Best Practice

Effective lesson observations

Observing a lesson is not as easy as one might think. Adam Riches draws on his experience to offer advice on how to approach lesson observations to ensure good outcomes

Observing a lesson is an art. As I have progressed through my career, I have taken on more and more responsibility for improving other people’s teaching and one thing I have realised is that without an open approach to lesson observation, helping teachers to progress is very difficult.

A pitfall many observers fall into is looking for a very specific list of “features” in an individual’s teaching, potentially from the legacy of Ofsted inspections gone by. This archaic, linear fashion of observing is outdated and not hugely productive for observer or observee.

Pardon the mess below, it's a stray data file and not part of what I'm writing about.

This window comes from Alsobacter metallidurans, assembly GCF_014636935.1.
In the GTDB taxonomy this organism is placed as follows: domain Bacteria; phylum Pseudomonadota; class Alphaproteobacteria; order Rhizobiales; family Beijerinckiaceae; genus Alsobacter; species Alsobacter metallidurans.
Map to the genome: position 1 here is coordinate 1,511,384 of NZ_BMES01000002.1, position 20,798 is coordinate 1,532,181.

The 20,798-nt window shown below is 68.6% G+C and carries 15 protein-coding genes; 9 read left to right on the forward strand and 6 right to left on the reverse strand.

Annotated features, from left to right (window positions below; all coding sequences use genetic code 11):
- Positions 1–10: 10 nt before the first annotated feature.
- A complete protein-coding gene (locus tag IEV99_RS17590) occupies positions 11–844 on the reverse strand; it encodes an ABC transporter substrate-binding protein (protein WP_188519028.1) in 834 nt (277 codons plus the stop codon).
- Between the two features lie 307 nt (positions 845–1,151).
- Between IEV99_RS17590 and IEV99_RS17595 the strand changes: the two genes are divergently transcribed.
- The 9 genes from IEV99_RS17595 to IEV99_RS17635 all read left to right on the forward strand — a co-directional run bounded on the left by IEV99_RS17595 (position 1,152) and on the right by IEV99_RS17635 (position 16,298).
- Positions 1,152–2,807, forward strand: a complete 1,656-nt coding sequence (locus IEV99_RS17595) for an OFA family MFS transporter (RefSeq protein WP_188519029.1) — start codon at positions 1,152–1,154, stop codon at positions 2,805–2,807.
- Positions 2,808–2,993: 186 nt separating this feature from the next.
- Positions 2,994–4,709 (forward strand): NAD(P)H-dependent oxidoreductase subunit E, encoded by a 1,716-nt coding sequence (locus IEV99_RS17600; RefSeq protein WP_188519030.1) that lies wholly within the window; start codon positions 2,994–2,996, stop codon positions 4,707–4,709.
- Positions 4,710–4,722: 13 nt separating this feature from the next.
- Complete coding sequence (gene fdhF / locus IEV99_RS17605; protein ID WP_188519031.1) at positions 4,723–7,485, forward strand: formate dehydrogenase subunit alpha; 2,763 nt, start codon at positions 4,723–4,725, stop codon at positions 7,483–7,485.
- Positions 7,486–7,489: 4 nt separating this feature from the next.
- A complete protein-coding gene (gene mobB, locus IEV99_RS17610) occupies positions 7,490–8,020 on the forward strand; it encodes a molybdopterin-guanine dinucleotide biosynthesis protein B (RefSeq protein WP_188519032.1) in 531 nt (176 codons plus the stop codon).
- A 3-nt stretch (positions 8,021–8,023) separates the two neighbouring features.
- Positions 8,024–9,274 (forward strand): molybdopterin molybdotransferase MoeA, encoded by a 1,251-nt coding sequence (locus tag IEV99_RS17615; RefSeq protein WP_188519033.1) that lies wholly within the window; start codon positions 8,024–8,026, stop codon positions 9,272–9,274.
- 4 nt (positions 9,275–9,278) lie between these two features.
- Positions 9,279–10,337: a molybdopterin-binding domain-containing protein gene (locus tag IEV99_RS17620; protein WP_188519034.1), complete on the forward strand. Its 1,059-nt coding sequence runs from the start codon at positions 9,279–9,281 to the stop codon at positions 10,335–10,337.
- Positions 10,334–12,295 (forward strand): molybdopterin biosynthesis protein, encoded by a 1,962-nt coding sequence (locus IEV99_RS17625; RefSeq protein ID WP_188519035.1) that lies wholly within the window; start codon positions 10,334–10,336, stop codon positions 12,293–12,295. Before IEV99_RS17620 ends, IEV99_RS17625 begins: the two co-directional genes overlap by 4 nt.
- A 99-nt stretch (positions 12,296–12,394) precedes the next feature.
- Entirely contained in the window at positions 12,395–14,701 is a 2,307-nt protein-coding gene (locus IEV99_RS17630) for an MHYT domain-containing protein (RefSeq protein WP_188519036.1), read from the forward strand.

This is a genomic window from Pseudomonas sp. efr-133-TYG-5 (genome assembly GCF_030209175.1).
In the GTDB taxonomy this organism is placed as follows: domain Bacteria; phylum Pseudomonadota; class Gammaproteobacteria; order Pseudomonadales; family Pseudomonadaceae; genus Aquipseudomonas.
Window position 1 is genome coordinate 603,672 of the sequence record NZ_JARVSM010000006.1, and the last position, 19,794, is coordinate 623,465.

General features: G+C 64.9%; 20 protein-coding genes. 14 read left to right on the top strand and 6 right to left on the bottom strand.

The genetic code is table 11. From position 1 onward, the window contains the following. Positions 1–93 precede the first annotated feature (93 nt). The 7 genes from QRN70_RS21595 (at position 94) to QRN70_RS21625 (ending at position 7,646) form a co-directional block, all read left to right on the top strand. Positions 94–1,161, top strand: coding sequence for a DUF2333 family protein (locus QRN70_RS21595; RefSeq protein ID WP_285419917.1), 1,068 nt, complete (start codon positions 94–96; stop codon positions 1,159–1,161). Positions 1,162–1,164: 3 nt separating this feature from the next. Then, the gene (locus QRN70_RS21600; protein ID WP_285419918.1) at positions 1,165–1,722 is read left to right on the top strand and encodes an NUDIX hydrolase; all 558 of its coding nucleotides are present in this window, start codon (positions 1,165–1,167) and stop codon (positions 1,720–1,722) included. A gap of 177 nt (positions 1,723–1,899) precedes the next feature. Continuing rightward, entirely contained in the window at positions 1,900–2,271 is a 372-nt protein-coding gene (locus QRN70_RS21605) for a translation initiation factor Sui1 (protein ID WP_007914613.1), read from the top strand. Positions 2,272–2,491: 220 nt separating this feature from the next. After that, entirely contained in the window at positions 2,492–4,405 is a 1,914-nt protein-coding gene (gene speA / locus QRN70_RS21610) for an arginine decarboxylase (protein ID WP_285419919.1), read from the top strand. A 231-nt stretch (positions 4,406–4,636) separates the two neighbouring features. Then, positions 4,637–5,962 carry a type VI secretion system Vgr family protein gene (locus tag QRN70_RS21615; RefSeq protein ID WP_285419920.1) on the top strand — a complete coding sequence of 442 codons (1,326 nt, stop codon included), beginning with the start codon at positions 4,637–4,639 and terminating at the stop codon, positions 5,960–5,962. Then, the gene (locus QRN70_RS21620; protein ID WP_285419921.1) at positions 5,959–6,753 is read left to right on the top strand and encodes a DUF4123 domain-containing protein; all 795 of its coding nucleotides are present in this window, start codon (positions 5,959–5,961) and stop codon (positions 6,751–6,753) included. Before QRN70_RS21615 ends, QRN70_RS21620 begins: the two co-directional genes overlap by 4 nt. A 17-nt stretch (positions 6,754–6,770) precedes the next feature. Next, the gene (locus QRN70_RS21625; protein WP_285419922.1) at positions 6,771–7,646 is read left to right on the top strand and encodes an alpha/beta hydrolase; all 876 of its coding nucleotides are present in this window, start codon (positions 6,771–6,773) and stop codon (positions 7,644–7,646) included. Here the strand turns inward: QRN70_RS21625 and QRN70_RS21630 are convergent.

In reality we all know that good teaching isn’t about ticking boxes. Instead, it is about children learning. Observing successful teaching may not always be as clear cut and explicit as this, however, so how can we go about observing in a way that truly benefits teachers and pupils?

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